In 2019, BMW signed a five-year contract with Jiangxi-based Chinese lithium supplier Gangfeng Lithium, with an expected volume of 540 million euros at the time. Lithium does not come from China, but from Australia. Even then, BMW said it could cover 100 percent of its lithium hydroxide needs. Lithium hydroxide is one of the main precursors from which the cathodes of lithium ion batteries are made. Since the beginning of this year, BMW has also purchased lithium from Argentina, where the raw material is extracted from brine from salt lakes, according to a BMW spokesperson. In doing so, BMW has also ensured the increased requirements of Gen Five cells used in iX3, iX, i4, i7 and plug-in hybrid vehicles. In addition, BMW is technologically, geographically and geopolitically more independent of individual suppliers, the company explains.

Stellantis takes a stake in the lithium promoter

The Franco-Italian-American carmaker Stellantis, which in addition to Fiat and Alfa Romeo also owns Opel, Peugeot, Ram and Citroen, has taken a different approach. Just a few days ago it was announced that they would take a stake in the German-Australian lithium producer Vulcan Energy Resources. After all, the automaker has secured eight percent for 50 million euros. As early as November 2021, up to 99,000 tons of lithium hydroxide were ordered from Vulcan Energy Resources over a five-year period. With the participation, Stellantis extended an existing withdrawal agreement until 2035.

The peculiarity of this agreement is neither the quantity of lithium hydroxide nor the duration of the contract, which in particular is unusually long. Vulcan Energy’s unique selling proposition is that the company wants to extract its lithium CO2 in a neutral way by exploiting lithium deposits in the Upper Rhine Graben. According to the company founded in Karlsruhe, tens of thousands of tons of lithium are hidden in the deep salty groundwater. Overall, the amount should be sufficient for up to 400 million electric cars. Deep, 165-degree warm groundwater must be pumped (powered by green electricity) from layers of the earth up to four kilometers deep. On the surface, it drives a steam turbine and then supplies electricity to the extraction plant, where the alkali metal must be separated from the other components. The thermal water used should then flow back into its natural reservoir in a closed circulatory system. This is the theory.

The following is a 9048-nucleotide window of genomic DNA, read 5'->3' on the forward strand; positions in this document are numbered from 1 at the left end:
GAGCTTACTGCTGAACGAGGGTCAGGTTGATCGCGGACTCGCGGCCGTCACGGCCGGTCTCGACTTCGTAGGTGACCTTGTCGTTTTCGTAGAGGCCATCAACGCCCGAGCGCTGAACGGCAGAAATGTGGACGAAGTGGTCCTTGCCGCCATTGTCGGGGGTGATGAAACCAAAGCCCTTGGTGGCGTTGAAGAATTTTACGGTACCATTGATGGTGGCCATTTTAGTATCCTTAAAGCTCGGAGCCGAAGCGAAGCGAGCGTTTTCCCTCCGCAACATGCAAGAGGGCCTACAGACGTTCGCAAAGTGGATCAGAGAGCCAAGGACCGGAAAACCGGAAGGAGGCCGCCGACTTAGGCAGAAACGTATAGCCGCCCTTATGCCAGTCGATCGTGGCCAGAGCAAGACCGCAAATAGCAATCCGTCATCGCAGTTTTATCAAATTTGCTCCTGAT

So far there are only ads

The problem: The young company still has a few pages of business plans, PowerPoint charts and a few million investors to show. Not a single gram of lithium has yet been extracted from groundwater on an industrial scale. Because the pilot plant for the project has not yet gone into operation. Moreover, a geothermal power plant in Pfalzwerke has already been purchased for 31.5 million euros, with which the pilot plant will come into operation. From 2024, Vulcan Energy wants to produce 15,000 tons of lithium hydroxide per year and by 2025 the annual capacity will have to be increased to 40,000 tons if all goes well.

But the possibilities aren’t bad. At least Stellantis is not the only producer to join the young company. Renault has also pledged to purchase between 4,333 and 5,333 tonnes per year for six years starting in 2026. VW has already entered into agreements with Vulcan Energy Resources to supply its cell factories with coveted cathode material from southwestern Europe. Germany.

For example, you can see how the battery is made of lithium ore from Australia or the Ore Mountains in the image gallery above.


Yes, now is the time

No, nothing for me

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If you compare the demand forecast data (at least 316,000 tons for 2030) with previous production volumes (100,000 tons expected for 2021), it becomes clear how big the task is. It is therefore all the more important that funding projects like Vulcan Energy Resources and the topic of battery recycling finally pick up speed. Because the lithium-ion battery, which forms the backbone of both battery-powered cars and fuel cell vehicles, bears the coveted alkali metal name for a reason. That’s why it doesn’t work without lithium.